By early 2006, the Government of Sri Lanka (GoSL) had decided to embark on a military course to deal with the Tamil Tigers (LTTE) and was pushed hard in that direction by its extreme chauvinist partners. The build-up for war was nevertheless on between 2002 and 2005 when the ceasefire was effective and even as peace talks continued into 2003. The then prime minister, Ranil Wickramasinghe, claimed credit a year ago for weakening the LTTE by engineering a split (with help from the US) in 2004, and some months ago for purchasing most of the military hardware, with which the GoSL successfully fought the war, between 2002 and 2004. The LTTE too armed itself during the time but did not anticipate the brutal force with which the GoSL would pursue the war and the line-up of international forces against it.
The LTTE was weakened on its naval front by the tsunami in 2004, which took a heavy toll in the LTTE-controlled regions and delivered a severe economic blow, which was aggravated by the government’s de facto denial of tsunami relief. Further, the shortcomings of the LTTE, especially its failure to carry out mass political work and insensitivity to contradictions among the people, cost it dearly when the government went on the offensive in the East in 2006. But the LTTE retreated from the East with minimal losses.
When the government followed its conquest of the East with an offensive in the North, the LTTE steadily lost ground and, despite its ability to deliver the occasional surprise attack, was a poor match in conventional warfare to the re-armed and reinforced Sri Lankan armed forces, with training in counter-insurgency. The government’s push to militarily defeat the LTTE had more than the tacit blessings of India and the ‘international community’, meaning the imperialist alliance led by the US. India and the US provided logistical as well as material support to the GoSL.
The LTTE, contrary to the belligerent image painted by the GoSL, India and the US, was, at least by 2007, keen on cessation of hostilities and negotiations. The armed forces of the GoSL, sniffing victory, were unwilling; and the GoSL made the laying down of arms by the LTTE a precondition for any negotiation. That was hard for the LTTE, which relied heavily on its image of invincibility and defiance for its financial and political backing from its supporters, especially among the Tamil Diaspora.
Well before the fall of the LTTE’s administrative capital Killinochi at the end of 2008, it was clear the government forces could be indiscriminate in their attacks. By ordering all NGOs and journalists out of the conflict zone in mid-2008, the GoSL signalled it was unwilling to let reports of human rights violations and civilian casualties stand in its way.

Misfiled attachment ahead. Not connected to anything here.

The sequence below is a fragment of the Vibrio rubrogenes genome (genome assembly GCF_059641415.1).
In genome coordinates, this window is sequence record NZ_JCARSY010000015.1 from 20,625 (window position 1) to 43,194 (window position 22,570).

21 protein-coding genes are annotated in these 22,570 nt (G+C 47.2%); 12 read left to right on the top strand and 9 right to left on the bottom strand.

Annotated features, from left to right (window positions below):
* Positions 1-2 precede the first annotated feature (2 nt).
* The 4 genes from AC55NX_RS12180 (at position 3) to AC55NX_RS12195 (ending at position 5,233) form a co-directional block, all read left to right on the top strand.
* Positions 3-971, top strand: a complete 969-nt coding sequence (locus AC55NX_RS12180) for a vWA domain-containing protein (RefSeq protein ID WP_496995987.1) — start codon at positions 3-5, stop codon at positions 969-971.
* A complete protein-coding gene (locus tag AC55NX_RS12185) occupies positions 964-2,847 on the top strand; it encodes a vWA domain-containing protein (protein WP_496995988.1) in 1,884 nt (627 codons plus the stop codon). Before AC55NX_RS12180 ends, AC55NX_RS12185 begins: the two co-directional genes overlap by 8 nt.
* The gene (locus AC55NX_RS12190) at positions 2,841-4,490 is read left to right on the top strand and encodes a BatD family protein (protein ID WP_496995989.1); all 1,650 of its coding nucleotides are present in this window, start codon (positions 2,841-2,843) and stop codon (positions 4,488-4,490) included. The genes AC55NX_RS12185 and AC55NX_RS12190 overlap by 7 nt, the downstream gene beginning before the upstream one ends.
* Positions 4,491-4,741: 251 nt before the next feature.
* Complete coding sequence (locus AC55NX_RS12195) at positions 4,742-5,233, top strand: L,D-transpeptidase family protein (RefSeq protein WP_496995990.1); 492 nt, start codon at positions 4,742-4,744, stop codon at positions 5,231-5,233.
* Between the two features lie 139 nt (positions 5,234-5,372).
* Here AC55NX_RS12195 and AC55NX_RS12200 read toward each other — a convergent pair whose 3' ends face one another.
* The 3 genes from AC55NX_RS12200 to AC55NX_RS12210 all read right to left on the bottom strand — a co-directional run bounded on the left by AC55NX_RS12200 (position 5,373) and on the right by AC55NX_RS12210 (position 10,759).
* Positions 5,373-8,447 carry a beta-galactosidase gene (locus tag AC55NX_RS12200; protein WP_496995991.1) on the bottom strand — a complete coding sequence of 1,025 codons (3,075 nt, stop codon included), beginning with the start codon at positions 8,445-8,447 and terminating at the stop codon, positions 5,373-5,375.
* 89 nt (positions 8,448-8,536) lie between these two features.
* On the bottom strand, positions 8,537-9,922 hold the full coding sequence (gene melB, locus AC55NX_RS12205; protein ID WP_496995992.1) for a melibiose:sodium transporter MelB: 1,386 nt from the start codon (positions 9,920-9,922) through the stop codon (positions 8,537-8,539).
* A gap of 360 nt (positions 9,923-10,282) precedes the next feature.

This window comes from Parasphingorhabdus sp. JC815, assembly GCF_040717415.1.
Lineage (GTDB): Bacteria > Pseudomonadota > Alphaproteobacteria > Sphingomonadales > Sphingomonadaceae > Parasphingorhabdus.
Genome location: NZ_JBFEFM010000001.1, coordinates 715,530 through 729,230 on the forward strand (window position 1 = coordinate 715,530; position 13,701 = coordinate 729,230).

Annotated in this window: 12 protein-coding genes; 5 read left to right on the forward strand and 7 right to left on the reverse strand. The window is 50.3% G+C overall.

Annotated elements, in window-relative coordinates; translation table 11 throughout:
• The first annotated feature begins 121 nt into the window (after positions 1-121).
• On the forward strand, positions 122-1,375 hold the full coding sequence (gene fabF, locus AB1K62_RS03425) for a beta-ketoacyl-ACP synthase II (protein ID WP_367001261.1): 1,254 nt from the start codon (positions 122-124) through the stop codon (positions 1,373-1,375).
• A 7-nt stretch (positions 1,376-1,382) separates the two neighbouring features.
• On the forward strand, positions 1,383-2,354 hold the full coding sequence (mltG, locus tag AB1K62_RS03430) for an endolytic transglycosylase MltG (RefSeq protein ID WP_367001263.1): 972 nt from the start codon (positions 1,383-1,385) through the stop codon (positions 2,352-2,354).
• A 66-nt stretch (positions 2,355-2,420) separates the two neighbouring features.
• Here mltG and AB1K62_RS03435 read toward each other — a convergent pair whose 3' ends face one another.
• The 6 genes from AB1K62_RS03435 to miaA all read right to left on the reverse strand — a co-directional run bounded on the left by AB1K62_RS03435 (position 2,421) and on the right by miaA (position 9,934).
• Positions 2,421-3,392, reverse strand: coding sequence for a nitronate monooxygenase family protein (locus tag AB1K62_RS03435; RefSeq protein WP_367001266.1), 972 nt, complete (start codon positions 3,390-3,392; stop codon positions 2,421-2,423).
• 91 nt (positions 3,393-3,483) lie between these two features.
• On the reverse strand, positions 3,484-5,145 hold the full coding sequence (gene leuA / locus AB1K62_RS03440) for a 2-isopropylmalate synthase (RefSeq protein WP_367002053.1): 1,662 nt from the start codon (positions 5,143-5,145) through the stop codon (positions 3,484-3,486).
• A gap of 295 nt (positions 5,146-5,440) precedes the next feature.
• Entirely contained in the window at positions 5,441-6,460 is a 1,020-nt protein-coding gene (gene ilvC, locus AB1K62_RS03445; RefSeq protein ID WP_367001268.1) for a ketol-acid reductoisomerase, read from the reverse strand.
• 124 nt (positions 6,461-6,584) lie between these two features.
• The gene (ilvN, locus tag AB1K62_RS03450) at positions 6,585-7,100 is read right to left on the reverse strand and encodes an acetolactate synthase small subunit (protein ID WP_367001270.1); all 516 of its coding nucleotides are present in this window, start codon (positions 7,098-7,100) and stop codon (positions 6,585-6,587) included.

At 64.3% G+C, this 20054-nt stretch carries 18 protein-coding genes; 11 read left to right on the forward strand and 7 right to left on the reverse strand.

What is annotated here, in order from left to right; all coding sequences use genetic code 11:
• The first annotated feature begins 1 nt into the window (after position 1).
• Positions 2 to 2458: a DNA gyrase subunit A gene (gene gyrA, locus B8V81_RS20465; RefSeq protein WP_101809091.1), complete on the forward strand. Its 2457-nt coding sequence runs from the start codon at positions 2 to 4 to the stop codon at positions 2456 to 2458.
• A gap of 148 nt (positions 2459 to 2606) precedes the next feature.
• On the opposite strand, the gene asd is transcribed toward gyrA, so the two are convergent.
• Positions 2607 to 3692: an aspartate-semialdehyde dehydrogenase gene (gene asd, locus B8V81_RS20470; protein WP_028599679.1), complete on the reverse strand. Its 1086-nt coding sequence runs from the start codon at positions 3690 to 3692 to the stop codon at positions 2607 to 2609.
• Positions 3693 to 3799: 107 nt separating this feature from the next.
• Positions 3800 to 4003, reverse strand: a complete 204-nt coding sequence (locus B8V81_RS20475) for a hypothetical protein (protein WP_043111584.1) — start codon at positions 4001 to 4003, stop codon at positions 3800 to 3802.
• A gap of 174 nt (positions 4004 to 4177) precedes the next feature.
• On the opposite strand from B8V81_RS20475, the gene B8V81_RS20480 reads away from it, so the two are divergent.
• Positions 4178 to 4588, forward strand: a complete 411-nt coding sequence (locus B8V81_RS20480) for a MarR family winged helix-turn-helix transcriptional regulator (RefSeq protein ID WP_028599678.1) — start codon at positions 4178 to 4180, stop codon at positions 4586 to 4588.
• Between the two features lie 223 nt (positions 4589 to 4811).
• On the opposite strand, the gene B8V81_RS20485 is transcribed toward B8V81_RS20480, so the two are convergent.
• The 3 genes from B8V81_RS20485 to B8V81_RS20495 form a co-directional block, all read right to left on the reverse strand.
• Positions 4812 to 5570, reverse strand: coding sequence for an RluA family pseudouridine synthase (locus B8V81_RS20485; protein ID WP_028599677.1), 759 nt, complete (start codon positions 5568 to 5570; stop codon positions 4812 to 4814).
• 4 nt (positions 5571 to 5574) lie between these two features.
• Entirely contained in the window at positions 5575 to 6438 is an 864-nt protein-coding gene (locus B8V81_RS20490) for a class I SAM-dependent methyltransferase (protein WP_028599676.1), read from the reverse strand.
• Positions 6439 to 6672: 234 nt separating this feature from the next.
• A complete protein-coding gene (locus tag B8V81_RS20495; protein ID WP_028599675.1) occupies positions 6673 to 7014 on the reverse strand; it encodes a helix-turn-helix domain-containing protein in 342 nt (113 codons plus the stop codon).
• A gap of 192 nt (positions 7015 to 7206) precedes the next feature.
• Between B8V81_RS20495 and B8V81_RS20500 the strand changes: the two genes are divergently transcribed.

The human tragedy worsened rapidly from mid-2008; and the displaced population in the North passed 200,000 at the end of 2008. The LTTE left behind a ghost town in Kilinochchi by persuading the people to follow it as it retreated. LTTE’s critics charge that it forced the people, but it is more likely that the people feared the armed forces more than they resented the totalitarian ways of the LTTE, and probably believed that the LTTE would regain control of lost territory as it did on earlier occasions. As the LTTE territory shrank, the number of displaced passed 300,000 and their living conditions became more miserable. The proportion of the displaced who wanted to leave the LTTE-controlled territory at any time is unknown. But it is likely that, with time and the GoSL restricting the flow of essential goods including food and medicine to the LTTE-controlled areas, the number of people who would rather risk it with the armed forces than be unsheltered and face hunger, starvation and disease increased.
The US, EU, UN and India were aware that the condition was deteriorating for the displaced and that the conflict was heading towards a catastrophe for the entrapped civilians. The issues were soft-pedalled by the governments and the UN was indifferent. International NGOs, which witnessed the situation in the North-East since the escalation of fighting, expressed grave concern. European governments spoke rather late in the day, but, like the international NGOS, they were snubbed by spokespersons for the GoSL. It was clear that none of the international concerns would translate by way of action into anything more than token gestures of suspension of aid.